Adelaide student speaks with the ABC about contract cheating
Contract cheating has received a significant amount of media attention in the past few weeks, in part due to TEQSA’s action to block access to 40 suspected contract cheating websites.
This news will come as no surprise to anyone who has followed the regulator’s actions on contract cheating over the past twelve months, which have included a Federal Court injunction requiring service providers to block access to suspected cheating sites, a host of new guides and resources for educators and students, and the sharing of lists of suspected cheating sites with higher education providers.
What might come as more of a shock is that according to TEQSA, these 40 sites alone rack up around 450,000 visits per month from within Australia.
This may come as less of a surprise to some of our students, however, who face a steady stream of ‘homework help’ offers and adverts every time they log in to social media, or search for a resource online. Whether or not students choose to use them, most are well aware that assessment answers can be found online.
Just a few weeks ago, a group of University of Adelaide students were interviewed as part of an ABC investigation into contract cheating in Australia.
‘Most of the questions can be found online’ one students tells the reporter, while another punches an old assignment question into a search engine and immediately finds five separate places where the question has been asked and answered. When asked whether using these answers would be cheating, she answers that the information is readily available online, so it’s not really dishonest to use it.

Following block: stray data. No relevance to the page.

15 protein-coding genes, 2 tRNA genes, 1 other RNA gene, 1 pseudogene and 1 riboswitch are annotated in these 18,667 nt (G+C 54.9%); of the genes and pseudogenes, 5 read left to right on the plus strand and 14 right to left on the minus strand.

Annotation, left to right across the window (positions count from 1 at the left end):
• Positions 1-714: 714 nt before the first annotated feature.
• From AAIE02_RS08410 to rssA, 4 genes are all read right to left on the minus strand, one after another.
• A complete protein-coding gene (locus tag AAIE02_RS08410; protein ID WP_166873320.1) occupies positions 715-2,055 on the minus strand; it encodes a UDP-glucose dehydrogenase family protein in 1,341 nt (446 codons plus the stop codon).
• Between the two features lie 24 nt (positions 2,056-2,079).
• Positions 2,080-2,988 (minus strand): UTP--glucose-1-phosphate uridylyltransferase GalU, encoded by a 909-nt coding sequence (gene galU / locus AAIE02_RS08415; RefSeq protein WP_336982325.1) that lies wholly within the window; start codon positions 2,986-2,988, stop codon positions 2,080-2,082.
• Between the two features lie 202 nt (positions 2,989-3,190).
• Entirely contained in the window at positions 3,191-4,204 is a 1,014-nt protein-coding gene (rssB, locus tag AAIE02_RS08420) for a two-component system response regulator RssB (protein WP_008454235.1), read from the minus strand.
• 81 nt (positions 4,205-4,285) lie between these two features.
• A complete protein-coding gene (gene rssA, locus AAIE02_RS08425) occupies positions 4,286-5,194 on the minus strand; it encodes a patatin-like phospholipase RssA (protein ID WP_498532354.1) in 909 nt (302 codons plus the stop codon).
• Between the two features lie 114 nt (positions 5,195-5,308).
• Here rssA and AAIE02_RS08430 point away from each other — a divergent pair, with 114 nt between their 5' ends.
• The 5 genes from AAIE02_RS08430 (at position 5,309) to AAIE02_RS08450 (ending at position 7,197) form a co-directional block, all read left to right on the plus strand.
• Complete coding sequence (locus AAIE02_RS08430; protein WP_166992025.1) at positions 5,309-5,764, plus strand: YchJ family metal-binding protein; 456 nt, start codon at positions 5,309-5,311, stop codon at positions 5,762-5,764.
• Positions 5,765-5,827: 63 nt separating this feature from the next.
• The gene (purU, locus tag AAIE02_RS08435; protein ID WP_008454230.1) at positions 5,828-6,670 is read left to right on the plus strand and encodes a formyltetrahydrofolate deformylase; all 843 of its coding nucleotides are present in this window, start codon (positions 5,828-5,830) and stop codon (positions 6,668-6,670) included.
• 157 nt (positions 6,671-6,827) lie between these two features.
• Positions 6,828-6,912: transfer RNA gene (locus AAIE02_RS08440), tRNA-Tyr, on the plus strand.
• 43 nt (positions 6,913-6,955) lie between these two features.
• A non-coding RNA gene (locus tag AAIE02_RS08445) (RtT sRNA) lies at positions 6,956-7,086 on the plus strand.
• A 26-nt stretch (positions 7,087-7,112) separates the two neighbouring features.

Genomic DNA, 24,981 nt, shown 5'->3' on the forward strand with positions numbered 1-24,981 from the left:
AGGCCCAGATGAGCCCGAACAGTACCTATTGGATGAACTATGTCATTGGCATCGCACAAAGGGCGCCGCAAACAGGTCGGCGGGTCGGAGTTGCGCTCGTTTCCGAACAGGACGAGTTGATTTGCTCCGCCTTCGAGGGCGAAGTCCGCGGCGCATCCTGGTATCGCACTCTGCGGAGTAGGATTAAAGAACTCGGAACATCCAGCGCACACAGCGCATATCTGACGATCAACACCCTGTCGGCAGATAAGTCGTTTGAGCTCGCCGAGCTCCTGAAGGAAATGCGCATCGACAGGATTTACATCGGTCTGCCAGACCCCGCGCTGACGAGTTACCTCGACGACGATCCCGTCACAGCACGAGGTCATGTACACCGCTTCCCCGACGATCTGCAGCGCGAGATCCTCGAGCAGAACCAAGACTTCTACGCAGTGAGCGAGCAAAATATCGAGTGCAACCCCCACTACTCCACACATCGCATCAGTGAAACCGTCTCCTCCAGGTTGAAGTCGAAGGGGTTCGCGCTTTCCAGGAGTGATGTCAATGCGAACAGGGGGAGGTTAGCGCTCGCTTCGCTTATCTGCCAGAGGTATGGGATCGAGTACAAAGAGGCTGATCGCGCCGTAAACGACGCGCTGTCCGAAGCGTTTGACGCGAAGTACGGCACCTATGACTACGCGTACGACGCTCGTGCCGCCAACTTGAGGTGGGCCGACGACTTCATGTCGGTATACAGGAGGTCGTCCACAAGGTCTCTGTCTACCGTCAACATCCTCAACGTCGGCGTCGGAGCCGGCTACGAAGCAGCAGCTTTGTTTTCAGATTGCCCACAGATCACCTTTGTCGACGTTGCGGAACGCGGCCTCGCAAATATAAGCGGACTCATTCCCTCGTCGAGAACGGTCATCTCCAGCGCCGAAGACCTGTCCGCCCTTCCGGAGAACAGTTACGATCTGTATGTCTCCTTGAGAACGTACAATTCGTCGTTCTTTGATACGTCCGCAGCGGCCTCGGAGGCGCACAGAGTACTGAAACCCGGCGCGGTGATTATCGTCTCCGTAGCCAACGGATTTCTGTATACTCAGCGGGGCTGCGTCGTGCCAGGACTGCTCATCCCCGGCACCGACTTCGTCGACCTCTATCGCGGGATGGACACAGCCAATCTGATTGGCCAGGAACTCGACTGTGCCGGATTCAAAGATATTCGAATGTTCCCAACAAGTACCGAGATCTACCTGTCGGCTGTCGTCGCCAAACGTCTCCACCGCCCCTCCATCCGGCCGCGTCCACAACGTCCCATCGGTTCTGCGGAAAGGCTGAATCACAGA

The ABC article and radio segment seeks to expose ‘the billion dollar industry helping students cheat’, and the reporting highlights the complexity of this issue: students are under a variety of financial and time pressures which may encourage them to cheat, and some may be struggling to keep up with study in English. But another key factor in this conversation is opportunity. If question banks are published online and questions are recycled or reused, this can create opportunities for student to cheat, and for future students to benefit from this in subsequent assessments. When a quiz is online and nobody is watching, it can be tempting to do the wrong thing. There is a range of approaches to mitigate these risks through assessment design, platforms and tools – take a look at some of our resources below.
Educational resources – talk to students about academic integrity, what it means in your course, and why it’s important for their academic and professional development. Give them opportunities to practice the skills needed to work with integrity. Access slides, videos, games and other resources here.
Preventative tools and strategies – through assessment design and using tools such as Cadmus for online assessment. Enrol in the staff Academic Integrity training module to learn more about assessment design for academic integrity or listen to a panel of AIOs and Learning Designers discussing assessment design for integrity.
Discuss – schedule time to discuss academic integrity in an upcoming meeting, and reach out to the Academic Integrity Officer in your school.